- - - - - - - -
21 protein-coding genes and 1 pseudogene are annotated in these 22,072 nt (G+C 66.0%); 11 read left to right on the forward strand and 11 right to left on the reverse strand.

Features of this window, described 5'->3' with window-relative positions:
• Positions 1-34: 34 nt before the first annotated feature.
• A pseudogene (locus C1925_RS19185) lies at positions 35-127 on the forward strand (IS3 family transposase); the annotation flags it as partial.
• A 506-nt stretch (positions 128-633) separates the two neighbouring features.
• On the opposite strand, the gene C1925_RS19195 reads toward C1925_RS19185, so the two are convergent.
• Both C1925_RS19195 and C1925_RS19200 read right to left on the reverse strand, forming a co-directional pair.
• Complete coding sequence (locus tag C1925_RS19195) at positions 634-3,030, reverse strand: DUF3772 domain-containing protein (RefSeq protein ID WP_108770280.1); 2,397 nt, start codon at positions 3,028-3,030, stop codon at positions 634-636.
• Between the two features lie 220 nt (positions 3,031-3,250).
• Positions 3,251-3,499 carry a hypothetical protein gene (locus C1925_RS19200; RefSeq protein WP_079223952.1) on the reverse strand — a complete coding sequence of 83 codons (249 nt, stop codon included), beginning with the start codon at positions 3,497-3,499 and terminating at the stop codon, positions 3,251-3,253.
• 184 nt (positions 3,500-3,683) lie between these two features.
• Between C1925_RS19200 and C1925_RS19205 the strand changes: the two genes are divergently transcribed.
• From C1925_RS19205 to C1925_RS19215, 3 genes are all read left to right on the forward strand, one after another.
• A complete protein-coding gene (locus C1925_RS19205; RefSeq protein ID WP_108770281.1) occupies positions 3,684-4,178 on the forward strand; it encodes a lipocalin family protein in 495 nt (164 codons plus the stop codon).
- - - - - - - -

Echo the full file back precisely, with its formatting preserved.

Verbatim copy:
21 protein-coding genes and 1 pseudogene are annotated in these 22,072 nt (G+C 66.0%); 11 read left to right on the forward strand and 11 right to left on the reverse strand.

Features of this window, described 5'->3' with window-relative positions:
• Positions 1-34: 34 nt before the first annotated feature.
• A pseudogene (locus C1925_RS19185) lies at positions 35-127 on the forward strand (IS3 family transposase); the annotation flags it as partial.
• A 506-nt stretch (positions 128-633) separates the two neighbouring features.
• On the opposite strand, the gene C1925_RS19195 reads toward C1925_RS19185, so the two are convergent.
• Both C1925_RS19195 and C1925_RS19200 read right to left on the reverse strand, forming a co-directional pair.
• Complete coding sequence (locus tag C1925_RS19195) at positions 634-3,030, reverse strand: DUF3772 domain-containing protein (RefSeq protein ID WP_108770280.1); 2,397 nt, start codon at positions 3,028-3,030, stop codon at positions 634-636.
• Between the two features lie 220 nt (positions 3,031-3,250).
• Positions 3,251-3,499 carry a hypothetical protein gene (locus C1925_RS19200; RefSeq protein WP_079223952.1) on the reverse strand — a complete coding sequence of 83 codons (249 nt, stop codon included), beginning with the start codon at positions 3,497-3,499 and terminating at the stop codon, positions 3,251-3,253.
• 184 nt (positions 3,500-3,683) lie between these two features.
• Between C1925_RS19200 and C1925_RS19205 the strand changes: the two genes are divergently transcribed.
• From C1925_RS19205 to C1925_RS19215, 3 genes are all read left to right on the forward strand, one after another.
• A complete protein-coding gene (locus C1925_RS19205; RefSeq protein ID WP_108770281.1) occupies positions 3,684-4,178 on the forward strand; it encodes a lipocalin family protein in 495 nt (164 codons plus the stop codon).